In The Tipping Point, Malcolm Gladwell defines “early-adopters” of technology as those with a dying need to have the latest tech before anyone else does, usually in its beta stage. Early adopters are typically individuals or small businesses with disposable income, a large appetite for risk and a willingness and ability to incorporate new technologies into their existing operations. Gladwell goes on to describe other groups of technology adopters, including the “early majority” (those who latch on once a product is fully tested and officially released), the late majority, etc.
The group that Gladwell fails to mention is the cohort I like to call the “rotaries”: those who still used a rotary telephone up until last year. This is the same bunch that held out on a microwave, cable, a computer, a cell phone and TiVo until a friend or relative finally pity-purchased it for them. (This holiday season, I’m going to give my father the gift of call waiting.)
In all fairness to the rotaries, it’s difficult to transport all that tech home from Best Buy in a horse and buggy. But this brings me to my point: If you’re interviewing, networking, or working and you want to be taken seriously, you’ve got to have a tablet (and a smart phone).
Picture this: You’re at a job interview and your future boss removes the cigar from his or her mouth and growls, “We’d like to have you back in here to meet with Bill Jenkins, our VP of Marketing. What’s your availability next Thursday?” Next, you reach into your bag and whip out your handy-dandy day planner. Or worse, a self-made booklet of stapled-together Outlook calendar print-outs. You’re not getting that job. Why, you ask? Because your paper planner screams the following about you: I’m a technological doofus…I’m behind the times…I’m counterculture…I’m uncomfortable with change…I find it difficult to learn new things…I can’t really afford a tablet (thought that may be true, it’s your business—not theirs). None of these statements are things you want to convey during an interview or upon meeting a professional contact.
Chances are, by the time you’re reading this blog post tablets will already be a thing of the past. But for now, to be relevant, you need one. And you should be recognized for having one: arrive at your job interview 10-15 minutes early and use your tablet while you wait for your interviewer to show, guaranteeing they’ll see you using it.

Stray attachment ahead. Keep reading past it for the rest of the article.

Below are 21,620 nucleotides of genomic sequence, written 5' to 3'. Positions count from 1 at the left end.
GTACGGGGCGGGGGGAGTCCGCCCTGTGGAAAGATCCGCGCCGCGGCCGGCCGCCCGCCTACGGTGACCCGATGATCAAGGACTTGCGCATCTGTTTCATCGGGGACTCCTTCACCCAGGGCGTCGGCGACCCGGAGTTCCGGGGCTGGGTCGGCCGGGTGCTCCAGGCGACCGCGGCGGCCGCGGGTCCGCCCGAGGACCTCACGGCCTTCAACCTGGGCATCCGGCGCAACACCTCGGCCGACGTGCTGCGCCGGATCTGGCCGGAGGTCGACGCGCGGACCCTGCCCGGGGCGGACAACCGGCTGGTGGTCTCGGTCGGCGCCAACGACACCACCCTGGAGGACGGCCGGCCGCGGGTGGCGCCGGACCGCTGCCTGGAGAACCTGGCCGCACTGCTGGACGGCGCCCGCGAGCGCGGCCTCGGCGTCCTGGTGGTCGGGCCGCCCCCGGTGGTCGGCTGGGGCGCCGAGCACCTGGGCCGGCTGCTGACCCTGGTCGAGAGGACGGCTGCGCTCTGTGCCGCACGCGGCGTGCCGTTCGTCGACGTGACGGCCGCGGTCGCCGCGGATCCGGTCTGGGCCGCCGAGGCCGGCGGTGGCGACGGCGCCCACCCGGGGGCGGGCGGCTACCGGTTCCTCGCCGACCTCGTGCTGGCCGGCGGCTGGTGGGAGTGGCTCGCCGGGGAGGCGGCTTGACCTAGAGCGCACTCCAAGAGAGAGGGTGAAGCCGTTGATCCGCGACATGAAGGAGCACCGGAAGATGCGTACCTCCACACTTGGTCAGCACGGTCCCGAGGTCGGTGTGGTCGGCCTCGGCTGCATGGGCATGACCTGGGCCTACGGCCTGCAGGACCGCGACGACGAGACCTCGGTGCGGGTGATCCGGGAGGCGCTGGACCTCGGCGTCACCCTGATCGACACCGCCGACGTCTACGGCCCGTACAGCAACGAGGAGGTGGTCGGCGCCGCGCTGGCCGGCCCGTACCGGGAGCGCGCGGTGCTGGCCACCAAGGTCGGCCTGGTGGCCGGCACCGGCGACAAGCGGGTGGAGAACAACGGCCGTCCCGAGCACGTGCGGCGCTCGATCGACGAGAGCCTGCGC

Sound cheesy? Pathetic? Whatever.
I have multiple clients who, upon getting hired, were told by their new boss how impressed they were that they’d used a tablet to take notes during the interview…that it had a positive impact on the company’s decision to hire them. If you’ve already owned an iPad for years, you’re probably thinking how unsophisticated it is to be impressed by the sheer presence of a tablet. But the fact is that not everyone is as savvy as you are, and non-technical managers know that they need employees who can communicate with IT vendors, deal with the help desk and otherwise fill in the gaps resulting from their own ineptitude.
And if you’re an older job seeker concerned about age discrimination, nothing says, “I’ve still got it!” like being up-to-date in the tech department.
Was life simpler before we decided that a walk in the park wasn’t a worthwhile endeavor without also filming, geo-mapping and broadcasting the experience to 500+ “friends”? Sure it was. Are tablets and smart phones responsible for your boss—who’s based in a different time zone—expecting you to be “on” 24×7? Yup. But if you want to get that job offer, you’ve got to get a tablet.